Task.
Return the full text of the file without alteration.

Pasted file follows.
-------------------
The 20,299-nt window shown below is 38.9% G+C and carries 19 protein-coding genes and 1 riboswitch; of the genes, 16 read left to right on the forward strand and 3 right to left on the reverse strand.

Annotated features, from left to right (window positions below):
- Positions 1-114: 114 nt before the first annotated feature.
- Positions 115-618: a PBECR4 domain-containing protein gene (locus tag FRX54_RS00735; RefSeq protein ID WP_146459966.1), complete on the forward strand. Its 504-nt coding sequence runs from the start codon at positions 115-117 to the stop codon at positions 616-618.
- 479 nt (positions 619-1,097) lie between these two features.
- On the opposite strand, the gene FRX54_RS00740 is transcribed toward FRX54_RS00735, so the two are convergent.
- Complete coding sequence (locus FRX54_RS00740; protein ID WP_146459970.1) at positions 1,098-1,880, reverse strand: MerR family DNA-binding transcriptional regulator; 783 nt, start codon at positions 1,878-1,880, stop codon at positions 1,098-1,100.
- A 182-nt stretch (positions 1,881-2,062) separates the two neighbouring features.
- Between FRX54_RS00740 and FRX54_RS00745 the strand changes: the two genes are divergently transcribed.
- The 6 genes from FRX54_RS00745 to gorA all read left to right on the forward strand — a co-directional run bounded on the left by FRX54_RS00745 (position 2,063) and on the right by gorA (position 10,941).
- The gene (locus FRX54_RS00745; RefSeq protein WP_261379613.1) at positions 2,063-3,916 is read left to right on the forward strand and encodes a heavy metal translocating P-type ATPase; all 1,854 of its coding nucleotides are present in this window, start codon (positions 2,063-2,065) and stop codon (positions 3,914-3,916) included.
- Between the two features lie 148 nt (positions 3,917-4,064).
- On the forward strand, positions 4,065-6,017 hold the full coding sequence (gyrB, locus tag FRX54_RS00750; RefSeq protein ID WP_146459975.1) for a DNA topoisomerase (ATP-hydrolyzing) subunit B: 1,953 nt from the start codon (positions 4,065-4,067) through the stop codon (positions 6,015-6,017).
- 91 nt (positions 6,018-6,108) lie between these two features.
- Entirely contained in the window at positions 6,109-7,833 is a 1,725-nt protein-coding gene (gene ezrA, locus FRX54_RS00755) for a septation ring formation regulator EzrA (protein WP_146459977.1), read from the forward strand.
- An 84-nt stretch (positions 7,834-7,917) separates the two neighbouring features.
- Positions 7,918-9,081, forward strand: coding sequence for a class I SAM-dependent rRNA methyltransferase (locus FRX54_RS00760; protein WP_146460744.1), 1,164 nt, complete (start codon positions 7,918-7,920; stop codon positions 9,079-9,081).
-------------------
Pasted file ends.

The 20,299-nt window shown below is 38.9% G+C and carries 19 protein-coding genes and 1 riboswitch; of the genes, 16 read left to right on the forward strand and 3 right to left on the reverse strand.

Annotated features, from left to right (window positions below):
- Positions 1-114: 114 nt before the first annotated feature.
- Positions 115-618: a PBECR4 domain-containing protein gene (locus tag FRX54_RS00735; RefSeq protein ID WP_146459966.1), complete on the forward strand. Its 504-nt coding sequence runs from the start codon at positions 115-117 to the stop codon at positions 616-618.
- 479 nt (positions 619-1,097) lie between these two features.
- On the opposite strand, the gene FRX54_RS00740 is transcribed toward FRX54_RS00735, so the two are convergent.
- Complete coding sequence (locus FRX54_RS00740; protein ID WP_146459970.1) at positions 1,098-1,880, reverse strand: MerR family DNA-binding transcriptional regulator; 783 nt, start codon at positions 1,878-1,880, stop codon at positions 1,098-1,100.
- A 182-nt stretch (positions 1,881-2,062) separates the two neighbouring features.
- Between FRX54_RS00740 and FRX54_RS00745 the strand changes: the two genes are divergently transcribed.
- The 6 genes from FRX54_RS00745 to gorA all read left to right on the forward strand — a co-directional run bounded on the left by FRX54_RS00745 (position 2,063) and on the right by gorA (position 10,941).
- The gene (locus FRX54_RS00745; RefSeq protein WP_261379613.1) at positions 2,063-3,916 is read left to right on the forward strand and encodes a heavy metal translocating P-type ATPase; all 1,854 of its coding nucleotides are present in this window, start codon (positions 2,063-2,065) and stop codon (positions 3,914-3,916) included.
- Between the two features lie 148 nt (positions 3,917-4,064).
- On the forward strand, positions 4,065-6,017 hold the full coding sequence (gyrB, locus tag FRX54_RS00750; RefSeq protein ID WP_146459975.1) for a DNA topoisomerase (ATP-hydrolyzing) subunit B: 1,953 nt from the start codon (positions 4,065-4,067) through the stop codon (positions 6,015-6,017).
- 91 nt (positions 6,018-6,108) lie between these two features.
- Entirely contained in the window at positions 6,109-7,833 is a 1,725-nt protein-coding gene (gene ezrA, locus FRX54_RS00755) for a septation ring formation regulator EzrA (protein WP_146459977.1), read from the forward strand.
- An 84-nt stretch (positions 7,834-7,917) separates the two neighbouring features.
- Positions 7,918-9,081, forward strand: coding sequence for a class I SAM-dependent rRNA methyltransferase (locus FRX54_RS00760; protein WP_146460744.1), 1,164 nt, complete (start codon positions 7,918-7,920; stop codon positions 9,079-9,081).